Items tagged "Privacy"

Post

Is the GDPR Right for the United States?

April 9, 2018 Cybersecurity , Data Protection , GDPR , Privacy , security

Europe’s new privacy law, the General Data Protection Regulation (GDPR) will enter into force in May 2018. Understandably, given that data breaches and privacy violations have been in the headlines lately — and given that the GDPR will reshuffle privacy protection in Europe and beyond — many in the United States are looking to the GDPR for ideas of what to do – and what not to do. We think that it would be impractical and ineffective to copy and paste the GDPR to U.S. law — the institutions and legal systems are just too different.

Read More
Post

Here’s How Congress Should Respond to Facebook/Cambridge Analytica

March 23, 2018 Cybersecurity , Data Breach , Legislation , Privacy , security

Facebook and Cambridge Analytica. By now we know the basic facts: Aleksandr Kogan, purporting to be a researcher, developed an authorized Facebook application. As was Facebook’s practice at the time, when users connected the app to their Facebook accounts, the app scooped up not only the users’ personal information, but also their friends’ personal information. In this manner, Dr. Kogan was able to amass information about 50 million Facebook users – even though only 270,000 individuals used the app. Dr. Kogan then, exceeding his authorized use of the data, funneled that information to Cambridge Analytica, a firm that purported to engage in “psychographics” to influence voters on behalf of the Trump campaign.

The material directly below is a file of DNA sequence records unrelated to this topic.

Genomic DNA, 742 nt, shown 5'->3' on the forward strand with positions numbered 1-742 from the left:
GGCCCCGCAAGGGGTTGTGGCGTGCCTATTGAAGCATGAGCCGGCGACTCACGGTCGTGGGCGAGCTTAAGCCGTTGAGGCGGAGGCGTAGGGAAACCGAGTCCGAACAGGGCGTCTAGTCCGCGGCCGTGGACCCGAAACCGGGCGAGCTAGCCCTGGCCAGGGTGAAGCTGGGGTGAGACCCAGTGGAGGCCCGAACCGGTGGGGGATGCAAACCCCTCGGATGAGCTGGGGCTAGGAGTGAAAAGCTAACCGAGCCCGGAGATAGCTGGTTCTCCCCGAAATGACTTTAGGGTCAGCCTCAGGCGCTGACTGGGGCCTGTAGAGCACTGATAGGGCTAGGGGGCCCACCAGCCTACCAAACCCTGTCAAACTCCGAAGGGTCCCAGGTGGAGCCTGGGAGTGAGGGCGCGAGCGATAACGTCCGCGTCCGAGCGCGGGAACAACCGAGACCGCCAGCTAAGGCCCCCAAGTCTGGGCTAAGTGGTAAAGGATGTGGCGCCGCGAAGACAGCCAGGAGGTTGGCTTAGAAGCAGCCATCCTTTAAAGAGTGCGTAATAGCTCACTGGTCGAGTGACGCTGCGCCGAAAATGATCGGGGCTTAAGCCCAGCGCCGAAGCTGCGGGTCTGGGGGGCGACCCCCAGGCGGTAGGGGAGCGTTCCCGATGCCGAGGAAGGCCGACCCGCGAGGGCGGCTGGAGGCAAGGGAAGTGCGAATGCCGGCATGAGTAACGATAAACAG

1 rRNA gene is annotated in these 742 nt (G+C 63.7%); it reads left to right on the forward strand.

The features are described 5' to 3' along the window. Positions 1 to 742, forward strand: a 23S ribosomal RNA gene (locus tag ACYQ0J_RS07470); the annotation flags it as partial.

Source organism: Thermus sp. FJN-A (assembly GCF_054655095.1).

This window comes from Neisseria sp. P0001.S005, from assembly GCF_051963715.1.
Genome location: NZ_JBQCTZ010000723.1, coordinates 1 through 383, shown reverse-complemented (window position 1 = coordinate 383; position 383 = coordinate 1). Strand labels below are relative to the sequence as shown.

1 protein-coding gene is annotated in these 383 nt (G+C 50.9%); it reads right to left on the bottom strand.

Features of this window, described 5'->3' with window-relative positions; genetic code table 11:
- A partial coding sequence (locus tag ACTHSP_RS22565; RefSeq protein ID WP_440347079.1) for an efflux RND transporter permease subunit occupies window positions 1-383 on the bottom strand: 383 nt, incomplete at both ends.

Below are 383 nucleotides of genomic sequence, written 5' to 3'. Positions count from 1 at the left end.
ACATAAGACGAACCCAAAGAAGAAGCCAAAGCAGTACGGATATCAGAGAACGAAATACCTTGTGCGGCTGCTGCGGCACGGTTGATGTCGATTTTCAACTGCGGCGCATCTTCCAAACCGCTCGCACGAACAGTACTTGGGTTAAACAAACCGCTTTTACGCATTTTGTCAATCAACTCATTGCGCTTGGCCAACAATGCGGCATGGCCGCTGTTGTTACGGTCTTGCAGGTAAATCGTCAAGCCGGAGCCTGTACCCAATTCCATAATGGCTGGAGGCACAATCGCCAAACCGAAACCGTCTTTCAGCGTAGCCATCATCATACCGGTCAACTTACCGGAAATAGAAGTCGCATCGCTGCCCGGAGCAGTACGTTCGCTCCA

Read More
Post

Analyzing Congress’ Response to Data Breaches: Do Proposed Bills Protect You?

January 26, 2018 Cybersecurity , Data Security , Equifax , Privacy , security

For nearly three months last summer, the sensitive personal data of more than 145 million American consumers was exposed to bad actors thanks to some “ham-fisted” behavior on the part of credit reporting giant, Equifax. Americans were outraged, and lawmakers began to scrutinize Equifax’s behavior during the breach, including three Equifax senior executives selling shares worth almost $1.8 million in the days after the company discovered the hack.

Read More
Post

Members of Congress Tackle Consumer Protection Failures from Equifax Breach

October 13, 2017 Consumer Privacy , Cybersecurity , Equifax , Privacy , security